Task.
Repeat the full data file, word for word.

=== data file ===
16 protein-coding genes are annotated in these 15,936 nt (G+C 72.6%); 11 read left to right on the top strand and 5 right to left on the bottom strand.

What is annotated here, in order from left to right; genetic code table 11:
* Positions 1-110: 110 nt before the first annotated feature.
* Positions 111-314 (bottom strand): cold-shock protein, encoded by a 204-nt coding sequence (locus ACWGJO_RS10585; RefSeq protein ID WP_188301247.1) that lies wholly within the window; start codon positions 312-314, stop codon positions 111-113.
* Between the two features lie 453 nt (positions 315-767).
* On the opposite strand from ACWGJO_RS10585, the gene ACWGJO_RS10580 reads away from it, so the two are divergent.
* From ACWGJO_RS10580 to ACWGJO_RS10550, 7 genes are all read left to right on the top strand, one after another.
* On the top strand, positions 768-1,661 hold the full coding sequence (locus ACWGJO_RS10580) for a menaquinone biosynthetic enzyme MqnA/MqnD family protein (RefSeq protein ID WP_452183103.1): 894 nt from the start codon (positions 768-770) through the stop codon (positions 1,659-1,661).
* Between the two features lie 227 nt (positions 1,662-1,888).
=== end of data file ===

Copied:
16 protein-coding genes are annotated in these 15,936 nt (G+C 72.6%); 11 read left to right on the top strand and 5 right to left on the bottom strand.

What is annotated here, in order from left to right; genetic code table 11:
* Positions 1-110: 110 nt before the first annotated feature.
* Positions 111-314 (bottom strand): cold-shock protein, encoded by a 204-nt coding sequence (locus ACWGJO_RS10585; RefSeq protein ID WP_188301247.1) that lies wholly within the window; start codon positions 312-314, stop codon positions 111-113.
* Between the two features lie 453 nt (positions 315-767).
* On the opposite strand from ACWGJO_RS10585, the gene ACWGJO_RS10580 reads away from it, so the two are divergent.
* From ACWGJO_RS10580 to ACWGJO_RS10550, 7 genes are all read left to right on the top strand, one after another.
* On the top strand, positions 768-1,661 hold the full coding sequence (locus ACWGJO_RS10580) for a menaquinone biosynthetic enzyme MqnA/MqnD family protein (RefSeq protein ID WP_452183103.1): 894 nt from the start codon (positions 768-770) through the stop codon (positions 1,659-1,661).
* Between the two features lie 227 nt (positions 1,662-1,888).